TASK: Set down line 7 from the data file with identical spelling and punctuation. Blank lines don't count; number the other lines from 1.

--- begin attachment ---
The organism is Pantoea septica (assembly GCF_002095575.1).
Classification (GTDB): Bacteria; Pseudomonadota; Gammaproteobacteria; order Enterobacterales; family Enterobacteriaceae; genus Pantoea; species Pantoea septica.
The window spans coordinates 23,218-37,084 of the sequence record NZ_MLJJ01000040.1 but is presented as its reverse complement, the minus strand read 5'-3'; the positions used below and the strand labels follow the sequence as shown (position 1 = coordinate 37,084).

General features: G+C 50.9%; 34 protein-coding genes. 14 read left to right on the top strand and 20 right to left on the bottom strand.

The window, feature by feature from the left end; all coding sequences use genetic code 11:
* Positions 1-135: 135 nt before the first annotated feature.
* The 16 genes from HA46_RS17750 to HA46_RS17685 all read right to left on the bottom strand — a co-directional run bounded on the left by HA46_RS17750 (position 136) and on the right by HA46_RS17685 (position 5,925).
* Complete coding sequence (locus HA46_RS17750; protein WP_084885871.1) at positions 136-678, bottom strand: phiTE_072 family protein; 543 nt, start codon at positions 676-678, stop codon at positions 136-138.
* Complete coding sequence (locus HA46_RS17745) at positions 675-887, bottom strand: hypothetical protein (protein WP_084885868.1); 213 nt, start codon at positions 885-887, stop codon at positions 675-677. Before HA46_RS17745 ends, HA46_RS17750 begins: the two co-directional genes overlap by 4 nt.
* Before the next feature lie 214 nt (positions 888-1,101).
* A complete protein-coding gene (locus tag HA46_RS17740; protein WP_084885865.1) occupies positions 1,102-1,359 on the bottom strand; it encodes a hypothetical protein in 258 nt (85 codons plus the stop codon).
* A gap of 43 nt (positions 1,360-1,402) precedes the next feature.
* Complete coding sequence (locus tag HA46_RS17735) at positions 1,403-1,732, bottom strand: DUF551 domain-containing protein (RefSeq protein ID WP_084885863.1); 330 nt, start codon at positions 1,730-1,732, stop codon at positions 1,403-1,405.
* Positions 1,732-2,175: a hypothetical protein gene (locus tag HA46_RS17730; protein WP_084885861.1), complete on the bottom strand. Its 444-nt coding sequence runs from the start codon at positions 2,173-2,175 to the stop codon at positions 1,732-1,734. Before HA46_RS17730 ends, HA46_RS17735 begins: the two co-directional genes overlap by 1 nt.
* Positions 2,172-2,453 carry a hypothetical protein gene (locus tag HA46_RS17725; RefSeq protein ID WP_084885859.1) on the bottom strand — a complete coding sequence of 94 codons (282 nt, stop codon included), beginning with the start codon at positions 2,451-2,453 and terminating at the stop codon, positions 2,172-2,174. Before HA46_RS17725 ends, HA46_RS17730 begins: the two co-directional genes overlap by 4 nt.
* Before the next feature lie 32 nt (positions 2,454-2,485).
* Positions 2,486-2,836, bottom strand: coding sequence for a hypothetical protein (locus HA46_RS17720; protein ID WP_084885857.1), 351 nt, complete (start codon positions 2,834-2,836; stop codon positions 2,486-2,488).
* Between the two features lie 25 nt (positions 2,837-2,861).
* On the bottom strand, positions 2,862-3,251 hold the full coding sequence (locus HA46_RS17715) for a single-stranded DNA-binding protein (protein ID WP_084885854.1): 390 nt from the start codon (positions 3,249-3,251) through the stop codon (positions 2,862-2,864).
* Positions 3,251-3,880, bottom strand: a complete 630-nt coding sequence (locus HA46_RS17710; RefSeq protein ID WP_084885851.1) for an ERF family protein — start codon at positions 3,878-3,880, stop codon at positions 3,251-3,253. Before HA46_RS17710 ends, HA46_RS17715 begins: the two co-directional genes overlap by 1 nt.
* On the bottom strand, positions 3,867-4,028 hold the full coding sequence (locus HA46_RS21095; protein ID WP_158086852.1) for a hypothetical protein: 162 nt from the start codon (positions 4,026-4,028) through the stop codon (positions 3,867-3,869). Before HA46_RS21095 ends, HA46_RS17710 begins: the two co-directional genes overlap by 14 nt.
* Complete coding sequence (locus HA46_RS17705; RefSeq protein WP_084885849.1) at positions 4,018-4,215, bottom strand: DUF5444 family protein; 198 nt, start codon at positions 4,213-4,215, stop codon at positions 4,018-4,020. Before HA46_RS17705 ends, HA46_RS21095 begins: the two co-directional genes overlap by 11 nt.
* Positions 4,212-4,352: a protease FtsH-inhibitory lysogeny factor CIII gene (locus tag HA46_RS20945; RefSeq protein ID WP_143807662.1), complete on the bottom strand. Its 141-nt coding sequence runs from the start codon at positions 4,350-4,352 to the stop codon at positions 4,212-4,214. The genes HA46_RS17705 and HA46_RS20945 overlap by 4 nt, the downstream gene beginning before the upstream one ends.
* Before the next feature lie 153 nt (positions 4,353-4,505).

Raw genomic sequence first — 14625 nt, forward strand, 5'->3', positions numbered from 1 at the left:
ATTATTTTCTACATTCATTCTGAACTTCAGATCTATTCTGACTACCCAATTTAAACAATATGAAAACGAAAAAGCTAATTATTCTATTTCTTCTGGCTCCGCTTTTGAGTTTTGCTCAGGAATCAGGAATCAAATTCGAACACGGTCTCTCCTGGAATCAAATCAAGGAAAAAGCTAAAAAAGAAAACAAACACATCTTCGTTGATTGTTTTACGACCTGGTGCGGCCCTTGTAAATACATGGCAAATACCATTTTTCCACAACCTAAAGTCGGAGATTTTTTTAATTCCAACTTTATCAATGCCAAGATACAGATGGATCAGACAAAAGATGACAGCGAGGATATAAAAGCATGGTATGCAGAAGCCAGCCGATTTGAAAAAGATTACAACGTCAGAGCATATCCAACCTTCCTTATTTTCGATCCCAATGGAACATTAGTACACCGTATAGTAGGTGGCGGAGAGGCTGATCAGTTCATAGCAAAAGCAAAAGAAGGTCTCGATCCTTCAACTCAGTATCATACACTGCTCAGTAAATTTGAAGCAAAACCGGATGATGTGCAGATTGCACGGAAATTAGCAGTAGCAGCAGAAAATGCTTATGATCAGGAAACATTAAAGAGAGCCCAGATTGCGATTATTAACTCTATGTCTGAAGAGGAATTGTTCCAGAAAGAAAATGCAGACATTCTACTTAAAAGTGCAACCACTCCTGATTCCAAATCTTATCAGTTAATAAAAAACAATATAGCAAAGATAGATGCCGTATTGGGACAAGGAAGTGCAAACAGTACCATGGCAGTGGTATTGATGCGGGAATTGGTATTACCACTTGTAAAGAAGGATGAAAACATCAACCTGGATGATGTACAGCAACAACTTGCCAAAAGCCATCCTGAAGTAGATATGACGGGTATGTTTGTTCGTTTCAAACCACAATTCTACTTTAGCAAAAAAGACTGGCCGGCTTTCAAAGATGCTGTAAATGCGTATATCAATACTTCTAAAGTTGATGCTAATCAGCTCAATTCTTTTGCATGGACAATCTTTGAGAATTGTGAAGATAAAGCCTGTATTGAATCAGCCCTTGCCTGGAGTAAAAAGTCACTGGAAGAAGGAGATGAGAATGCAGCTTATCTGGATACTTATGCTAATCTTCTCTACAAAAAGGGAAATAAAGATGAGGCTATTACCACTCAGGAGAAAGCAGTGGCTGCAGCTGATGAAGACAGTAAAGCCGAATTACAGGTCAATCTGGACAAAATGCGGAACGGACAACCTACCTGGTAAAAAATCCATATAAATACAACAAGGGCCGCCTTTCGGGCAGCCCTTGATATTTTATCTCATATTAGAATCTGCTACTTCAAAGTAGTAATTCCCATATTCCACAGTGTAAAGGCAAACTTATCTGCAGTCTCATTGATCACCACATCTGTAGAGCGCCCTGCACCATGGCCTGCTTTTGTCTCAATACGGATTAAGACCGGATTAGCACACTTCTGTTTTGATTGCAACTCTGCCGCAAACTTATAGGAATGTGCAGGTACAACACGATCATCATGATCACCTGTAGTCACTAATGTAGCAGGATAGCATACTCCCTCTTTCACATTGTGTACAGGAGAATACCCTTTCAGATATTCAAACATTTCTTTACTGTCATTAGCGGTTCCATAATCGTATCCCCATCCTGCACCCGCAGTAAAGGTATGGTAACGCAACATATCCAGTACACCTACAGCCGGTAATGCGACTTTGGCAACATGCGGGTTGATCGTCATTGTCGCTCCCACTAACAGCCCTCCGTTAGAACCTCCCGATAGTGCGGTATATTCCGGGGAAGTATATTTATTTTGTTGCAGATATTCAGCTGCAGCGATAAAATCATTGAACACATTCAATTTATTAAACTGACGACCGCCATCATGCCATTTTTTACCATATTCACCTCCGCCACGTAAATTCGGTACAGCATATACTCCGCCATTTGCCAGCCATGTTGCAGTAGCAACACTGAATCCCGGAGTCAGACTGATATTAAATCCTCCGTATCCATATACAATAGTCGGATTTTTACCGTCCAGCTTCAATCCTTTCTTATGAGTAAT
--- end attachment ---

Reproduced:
* The 16 genes from HA46_RS17750 to HA46_RS17685 all read right to left on the bottom strand — a co-directional run bounded on the left by HA46_RS17750 (position 136) and on the right by HA46_RS17685 (position 5,925).